Schrödinger's Cat could be visible after all
Schrödinger's Cat could be (almost) as easy to observe as the internet's millions of LOLcats, with confirmation that there may be a way round Heisenberg's famous Uncertainty Principle after all.
Researchers at the University of Rochester and the University of Ottawa have used a comparatively new technique to directly measure for the first time the polarization states of light. Their work has implications for the weird Uncertainty Principle, which states that certain properties of a quantum system can be known only poorly if other related properties are known precisely.
The direct measurement technique was first developed in 2011 by scientists at Canada's National Research Council to measure the wavefunction - a way of determining the state of a quantum system. Such direct measurement had long been believed to be impossible on the basis that you could never fully understand a quantum system through direct observation.
Now, the Canadian researchers have come up with a parallel result - that it is possible to measure key related variables, known as 'conjugate' variables, of a quantum particle or state directly. The discovery is applicable to qubits, the building blocks of quantum information theory, as polarization states of light can be used to encode information.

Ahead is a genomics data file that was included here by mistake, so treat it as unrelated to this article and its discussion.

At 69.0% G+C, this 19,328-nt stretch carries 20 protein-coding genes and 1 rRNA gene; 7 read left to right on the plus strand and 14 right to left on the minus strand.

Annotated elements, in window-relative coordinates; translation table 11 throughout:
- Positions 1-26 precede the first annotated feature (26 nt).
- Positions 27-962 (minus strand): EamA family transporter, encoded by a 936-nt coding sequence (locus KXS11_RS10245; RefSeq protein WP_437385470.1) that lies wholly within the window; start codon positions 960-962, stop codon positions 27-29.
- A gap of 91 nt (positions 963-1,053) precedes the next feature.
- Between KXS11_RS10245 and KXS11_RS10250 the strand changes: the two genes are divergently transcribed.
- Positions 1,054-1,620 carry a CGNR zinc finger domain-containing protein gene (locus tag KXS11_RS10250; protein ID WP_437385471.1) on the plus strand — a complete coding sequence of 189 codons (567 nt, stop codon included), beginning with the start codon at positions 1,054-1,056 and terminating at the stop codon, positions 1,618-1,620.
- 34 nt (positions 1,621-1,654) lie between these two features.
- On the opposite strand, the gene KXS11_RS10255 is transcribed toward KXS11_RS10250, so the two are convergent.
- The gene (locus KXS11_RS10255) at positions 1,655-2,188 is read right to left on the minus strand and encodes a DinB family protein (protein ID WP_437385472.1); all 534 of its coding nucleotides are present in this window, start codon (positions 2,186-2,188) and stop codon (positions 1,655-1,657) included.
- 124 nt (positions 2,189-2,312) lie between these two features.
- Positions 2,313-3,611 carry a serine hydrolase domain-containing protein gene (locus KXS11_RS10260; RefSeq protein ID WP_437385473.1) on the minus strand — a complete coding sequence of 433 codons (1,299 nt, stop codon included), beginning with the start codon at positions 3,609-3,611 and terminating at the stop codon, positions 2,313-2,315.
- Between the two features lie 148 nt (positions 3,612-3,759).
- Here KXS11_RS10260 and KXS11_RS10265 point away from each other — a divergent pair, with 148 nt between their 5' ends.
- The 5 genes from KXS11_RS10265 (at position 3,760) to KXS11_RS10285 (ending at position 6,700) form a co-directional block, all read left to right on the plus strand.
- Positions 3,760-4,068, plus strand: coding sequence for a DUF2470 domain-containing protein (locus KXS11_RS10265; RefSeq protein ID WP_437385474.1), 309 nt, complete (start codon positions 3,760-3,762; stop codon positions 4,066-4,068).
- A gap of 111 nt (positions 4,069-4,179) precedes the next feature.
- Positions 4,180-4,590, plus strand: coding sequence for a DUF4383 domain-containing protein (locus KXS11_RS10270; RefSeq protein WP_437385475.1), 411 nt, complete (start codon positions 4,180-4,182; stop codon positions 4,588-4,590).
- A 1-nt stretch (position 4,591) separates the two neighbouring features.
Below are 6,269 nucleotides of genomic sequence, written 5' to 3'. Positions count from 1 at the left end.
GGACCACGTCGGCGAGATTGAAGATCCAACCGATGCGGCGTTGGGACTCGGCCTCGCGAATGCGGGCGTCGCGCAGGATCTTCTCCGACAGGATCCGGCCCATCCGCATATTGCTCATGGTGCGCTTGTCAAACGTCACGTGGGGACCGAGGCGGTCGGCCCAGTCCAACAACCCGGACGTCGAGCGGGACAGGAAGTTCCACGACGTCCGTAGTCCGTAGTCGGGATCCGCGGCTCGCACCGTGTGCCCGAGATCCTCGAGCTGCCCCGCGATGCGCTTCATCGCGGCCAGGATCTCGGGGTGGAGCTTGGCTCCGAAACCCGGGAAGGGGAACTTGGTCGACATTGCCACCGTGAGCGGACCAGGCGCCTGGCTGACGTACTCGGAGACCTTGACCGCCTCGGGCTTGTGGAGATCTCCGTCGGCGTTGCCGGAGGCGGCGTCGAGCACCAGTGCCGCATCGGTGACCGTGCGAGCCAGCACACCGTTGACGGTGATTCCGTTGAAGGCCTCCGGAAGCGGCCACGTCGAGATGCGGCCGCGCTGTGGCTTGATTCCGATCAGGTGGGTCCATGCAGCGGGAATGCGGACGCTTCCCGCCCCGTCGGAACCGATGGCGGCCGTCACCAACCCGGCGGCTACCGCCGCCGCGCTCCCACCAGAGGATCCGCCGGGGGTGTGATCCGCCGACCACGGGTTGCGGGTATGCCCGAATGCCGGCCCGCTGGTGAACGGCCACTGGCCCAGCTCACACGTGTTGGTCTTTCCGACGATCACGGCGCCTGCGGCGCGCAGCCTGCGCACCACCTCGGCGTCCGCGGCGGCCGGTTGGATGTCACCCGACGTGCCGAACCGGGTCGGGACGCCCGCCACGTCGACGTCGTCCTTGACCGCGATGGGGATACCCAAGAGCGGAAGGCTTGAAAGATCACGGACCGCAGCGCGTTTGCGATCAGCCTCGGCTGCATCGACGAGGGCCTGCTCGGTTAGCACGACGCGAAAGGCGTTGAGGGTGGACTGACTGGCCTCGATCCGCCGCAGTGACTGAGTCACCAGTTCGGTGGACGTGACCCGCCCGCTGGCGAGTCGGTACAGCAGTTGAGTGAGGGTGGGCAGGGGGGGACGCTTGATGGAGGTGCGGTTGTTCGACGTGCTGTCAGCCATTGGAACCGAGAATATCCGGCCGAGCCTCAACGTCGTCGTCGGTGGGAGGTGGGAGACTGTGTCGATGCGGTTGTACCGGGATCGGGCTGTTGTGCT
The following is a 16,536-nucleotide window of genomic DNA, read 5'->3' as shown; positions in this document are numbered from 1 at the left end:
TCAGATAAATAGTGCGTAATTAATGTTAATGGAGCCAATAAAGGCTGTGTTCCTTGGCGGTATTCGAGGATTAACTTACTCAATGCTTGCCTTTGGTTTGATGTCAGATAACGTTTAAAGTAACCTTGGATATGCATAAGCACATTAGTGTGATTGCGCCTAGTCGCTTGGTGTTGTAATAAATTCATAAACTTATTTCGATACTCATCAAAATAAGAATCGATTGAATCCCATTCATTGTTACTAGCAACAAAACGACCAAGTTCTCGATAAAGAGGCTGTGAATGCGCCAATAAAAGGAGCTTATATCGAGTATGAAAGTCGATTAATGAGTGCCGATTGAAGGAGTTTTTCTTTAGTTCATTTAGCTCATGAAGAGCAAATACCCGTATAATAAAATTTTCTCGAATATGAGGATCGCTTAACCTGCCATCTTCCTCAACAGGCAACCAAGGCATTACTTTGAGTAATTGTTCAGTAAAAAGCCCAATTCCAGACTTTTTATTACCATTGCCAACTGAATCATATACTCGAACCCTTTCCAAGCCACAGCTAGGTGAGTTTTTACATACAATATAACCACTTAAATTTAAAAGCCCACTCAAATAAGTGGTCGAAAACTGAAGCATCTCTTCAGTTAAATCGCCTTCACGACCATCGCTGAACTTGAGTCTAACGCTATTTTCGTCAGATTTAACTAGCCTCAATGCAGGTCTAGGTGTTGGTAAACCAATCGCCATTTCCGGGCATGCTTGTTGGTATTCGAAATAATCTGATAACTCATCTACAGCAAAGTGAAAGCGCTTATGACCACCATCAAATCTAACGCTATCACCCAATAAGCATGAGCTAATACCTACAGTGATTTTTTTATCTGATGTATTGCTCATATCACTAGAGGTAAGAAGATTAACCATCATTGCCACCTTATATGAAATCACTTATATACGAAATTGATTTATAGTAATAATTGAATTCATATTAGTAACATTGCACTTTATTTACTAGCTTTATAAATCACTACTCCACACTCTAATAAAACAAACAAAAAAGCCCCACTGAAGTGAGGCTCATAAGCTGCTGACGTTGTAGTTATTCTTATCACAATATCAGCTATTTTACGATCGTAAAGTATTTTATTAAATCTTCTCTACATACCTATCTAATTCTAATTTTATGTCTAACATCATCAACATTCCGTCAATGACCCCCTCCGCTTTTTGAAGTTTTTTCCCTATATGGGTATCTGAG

"The ability to perform direct measurement of the quantum wavefunction has important future implications for quantum information science," says Robert Boyd, of both Rochester and Ottawa. "Ongoing work in our group involves applying this technique to other systems, for example, measuring the form of a 'mixed' (as opposed to a pure) quantum state."
The direct measurement technique employs a clever trick to measure the first property in such a 'weak' way that the system isn't disturbed significantly, and information about the second property can still be obtained.
Boyd and his team did this by passing polarized light through two crystals of differing thicknesses: the first, a very thin crystal that 'weakly' measured the horizontal and vertical polarization state; the second, a much thicker crystal that 'strongly' measured the diagonal and anti-diagonal polarization state.
As the first measurement was performed weakly, the system wasn't significantly disturbed, meaning that information gained from the second measurement was still valid. Repeating the process several times allows accurate statistics to be built up, giving a full, direct characterization of the polarization states of the light.